A 90 day oral feeding study with Castor oil (CAS No. 8001-79-4) was performed equivalent to OECD Guideline 408 in F344/N rats and B6C3F1 mice (Irwin, NTP report 1992). The test substance was mixed at concentrations of 0, 0.62, 1.25, 2.50, 5.00, 10.0 % (w/w) to the diet and the animals were fed ad libitum for 13 weeks. 10 animals per sex and per dose were used. The highest dose was equivalent to approx. 5.7 g/kg/day for rats and approx. 15 g/kg/day for mice. Exposure to castor oil at dietary concentrations as high as 10% in 13-week studies did not affect survival or body weight gains of rats or mice. There were no biologically significant effects noted in hematologic analyses in rats. Mild increases in total bile acids and in serum alkaline phosphatase were noted at various times during the studies in rats receiving the higher dietary concentrations of castor oil. Liver weights were increased in male rats receiving the 10% dietary concentration and in male and female mice receiving diets containing 5% or 10% castor oil. However, there were no histopathologic lesions associated with these liver changes, nor were there any compound-related morphologic changes in any organ in rats or mice. No significant changes were noted in a screening for male reproductive endpoints, including sperm count and motility, and no changes were observed in the length of oestrous cycles of rats or mice given diets containing castor oil. Thus, no significant adverse effects of castor oil administration were noted in these studies. A NOAEL of 5000 mg/kg bw/day for rats and a NOAEL of 15000 mg/kg bw/day for mice could be identified.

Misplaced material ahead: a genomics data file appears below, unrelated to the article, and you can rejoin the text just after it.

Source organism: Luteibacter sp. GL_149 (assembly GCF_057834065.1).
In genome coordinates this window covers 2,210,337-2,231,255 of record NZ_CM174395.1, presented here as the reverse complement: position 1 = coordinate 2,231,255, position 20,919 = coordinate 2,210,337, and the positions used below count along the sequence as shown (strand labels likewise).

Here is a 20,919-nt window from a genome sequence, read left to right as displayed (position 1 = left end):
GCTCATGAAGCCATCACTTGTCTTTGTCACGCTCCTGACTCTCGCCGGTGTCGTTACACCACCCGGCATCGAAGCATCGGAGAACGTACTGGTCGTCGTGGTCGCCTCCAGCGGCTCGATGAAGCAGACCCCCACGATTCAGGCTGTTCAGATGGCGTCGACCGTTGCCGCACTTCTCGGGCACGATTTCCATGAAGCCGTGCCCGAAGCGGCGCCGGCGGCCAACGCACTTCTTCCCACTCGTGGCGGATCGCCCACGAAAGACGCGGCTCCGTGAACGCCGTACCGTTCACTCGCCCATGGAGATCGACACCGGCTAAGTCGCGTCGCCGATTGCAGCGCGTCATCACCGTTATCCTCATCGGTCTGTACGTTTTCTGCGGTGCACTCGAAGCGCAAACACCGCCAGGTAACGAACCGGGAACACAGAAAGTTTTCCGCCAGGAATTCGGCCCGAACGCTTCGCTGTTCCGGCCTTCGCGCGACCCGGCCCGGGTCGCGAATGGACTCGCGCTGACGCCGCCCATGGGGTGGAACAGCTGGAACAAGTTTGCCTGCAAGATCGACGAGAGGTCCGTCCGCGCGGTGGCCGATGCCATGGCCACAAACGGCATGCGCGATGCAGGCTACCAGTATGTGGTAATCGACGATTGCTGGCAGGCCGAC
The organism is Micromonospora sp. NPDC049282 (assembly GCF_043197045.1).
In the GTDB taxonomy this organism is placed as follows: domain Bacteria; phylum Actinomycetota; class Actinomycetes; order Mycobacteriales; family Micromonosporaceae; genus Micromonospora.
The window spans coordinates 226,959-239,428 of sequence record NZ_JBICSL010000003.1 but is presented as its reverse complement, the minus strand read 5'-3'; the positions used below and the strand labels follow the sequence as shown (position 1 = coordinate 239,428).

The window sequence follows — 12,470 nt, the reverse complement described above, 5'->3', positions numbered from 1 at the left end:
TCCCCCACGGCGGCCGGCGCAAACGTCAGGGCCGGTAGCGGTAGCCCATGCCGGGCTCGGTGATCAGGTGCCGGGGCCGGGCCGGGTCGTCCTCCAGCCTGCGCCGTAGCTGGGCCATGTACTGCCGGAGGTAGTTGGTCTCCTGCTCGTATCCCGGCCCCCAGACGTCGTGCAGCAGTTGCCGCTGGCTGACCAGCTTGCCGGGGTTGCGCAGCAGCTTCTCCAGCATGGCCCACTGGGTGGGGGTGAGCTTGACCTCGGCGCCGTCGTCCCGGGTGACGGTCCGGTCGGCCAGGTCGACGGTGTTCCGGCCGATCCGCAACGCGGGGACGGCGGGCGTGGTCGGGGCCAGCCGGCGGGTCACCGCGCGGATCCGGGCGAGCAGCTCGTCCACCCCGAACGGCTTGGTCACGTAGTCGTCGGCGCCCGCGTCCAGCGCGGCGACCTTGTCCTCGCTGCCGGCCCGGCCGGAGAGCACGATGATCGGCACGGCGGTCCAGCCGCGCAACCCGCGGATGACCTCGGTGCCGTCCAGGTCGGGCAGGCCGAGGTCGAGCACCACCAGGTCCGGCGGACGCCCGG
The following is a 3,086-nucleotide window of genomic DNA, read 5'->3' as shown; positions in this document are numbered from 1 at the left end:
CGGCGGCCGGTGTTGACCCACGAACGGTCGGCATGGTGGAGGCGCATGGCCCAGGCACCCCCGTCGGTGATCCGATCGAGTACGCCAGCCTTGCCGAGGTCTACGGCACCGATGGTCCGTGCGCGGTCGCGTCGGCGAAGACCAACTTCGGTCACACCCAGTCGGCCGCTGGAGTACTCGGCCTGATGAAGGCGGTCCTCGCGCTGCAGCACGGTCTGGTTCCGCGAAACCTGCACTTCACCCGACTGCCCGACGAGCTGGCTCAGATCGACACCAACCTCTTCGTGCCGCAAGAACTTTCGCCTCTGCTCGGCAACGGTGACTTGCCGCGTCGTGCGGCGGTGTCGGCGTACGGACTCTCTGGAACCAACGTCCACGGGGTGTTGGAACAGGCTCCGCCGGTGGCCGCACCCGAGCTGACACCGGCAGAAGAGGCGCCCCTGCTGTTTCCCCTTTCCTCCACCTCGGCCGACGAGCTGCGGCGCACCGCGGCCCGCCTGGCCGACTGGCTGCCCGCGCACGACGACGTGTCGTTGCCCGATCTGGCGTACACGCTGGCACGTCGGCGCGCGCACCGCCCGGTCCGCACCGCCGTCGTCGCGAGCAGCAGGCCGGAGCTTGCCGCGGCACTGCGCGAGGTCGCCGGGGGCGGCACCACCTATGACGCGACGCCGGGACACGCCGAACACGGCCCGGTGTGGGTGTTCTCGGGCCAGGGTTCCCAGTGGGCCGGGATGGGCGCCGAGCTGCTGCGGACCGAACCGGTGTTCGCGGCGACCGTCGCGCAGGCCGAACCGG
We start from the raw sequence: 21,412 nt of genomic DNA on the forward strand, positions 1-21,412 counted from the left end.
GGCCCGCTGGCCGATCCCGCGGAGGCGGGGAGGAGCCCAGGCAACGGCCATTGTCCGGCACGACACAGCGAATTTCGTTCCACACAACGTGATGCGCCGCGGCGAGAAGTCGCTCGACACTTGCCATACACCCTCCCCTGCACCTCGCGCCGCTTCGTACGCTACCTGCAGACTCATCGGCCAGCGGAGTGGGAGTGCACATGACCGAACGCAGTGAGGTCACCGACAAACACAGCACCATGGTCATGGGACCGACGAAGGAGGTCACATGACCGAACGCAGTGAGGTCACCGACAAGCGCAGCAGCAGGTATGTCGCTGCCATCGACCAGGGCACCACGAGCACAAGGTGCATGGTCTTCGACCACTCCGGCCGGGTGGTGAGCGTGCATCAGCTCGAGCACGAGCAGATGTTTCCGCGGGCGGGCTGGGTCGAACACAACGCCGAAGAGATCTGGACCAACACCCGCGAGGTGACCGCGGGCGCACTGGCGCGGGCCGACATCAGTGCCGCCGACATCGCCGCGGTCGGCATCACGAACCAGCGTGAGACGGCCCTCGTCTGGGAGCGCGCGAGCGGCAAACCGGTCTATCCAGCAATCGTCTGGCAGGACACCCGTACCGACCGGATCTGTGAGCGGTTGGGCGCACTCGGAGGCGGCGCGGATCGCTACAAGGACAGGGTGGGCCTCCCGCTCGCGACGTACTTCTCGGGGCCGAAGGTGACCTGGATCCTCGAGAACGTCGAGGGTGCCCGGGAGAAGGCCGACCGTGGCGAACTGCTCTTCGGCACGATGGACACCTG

A 90 day oral feeding study with medium chain triglycerides was performed similar to OECD Guideline 409 in adult beagle dogs (Matulka, 2009). The medium chain triglycerides (MCTs) were comprised of a glycerol backbone esterified to medium chain length (8–12 carbon) fatty acids (FA) and, were all saturated FA. All dogs received on 91 consecutive days approximately 200 g of conventional feed with 0%, 5%, 10%, or 15% MCT for a three hour feeding regimen (4 animals per dose). Based on examination of clinical signs, body weight measurements, food consumption level, physical examinations, haematology and serum chemistry, ophthalmic examinations, and urinalysis the NOAEL for medium chain triglycerides was found to be greater than 15 % , which was calculated to be approximately 3750 mg/kg/day.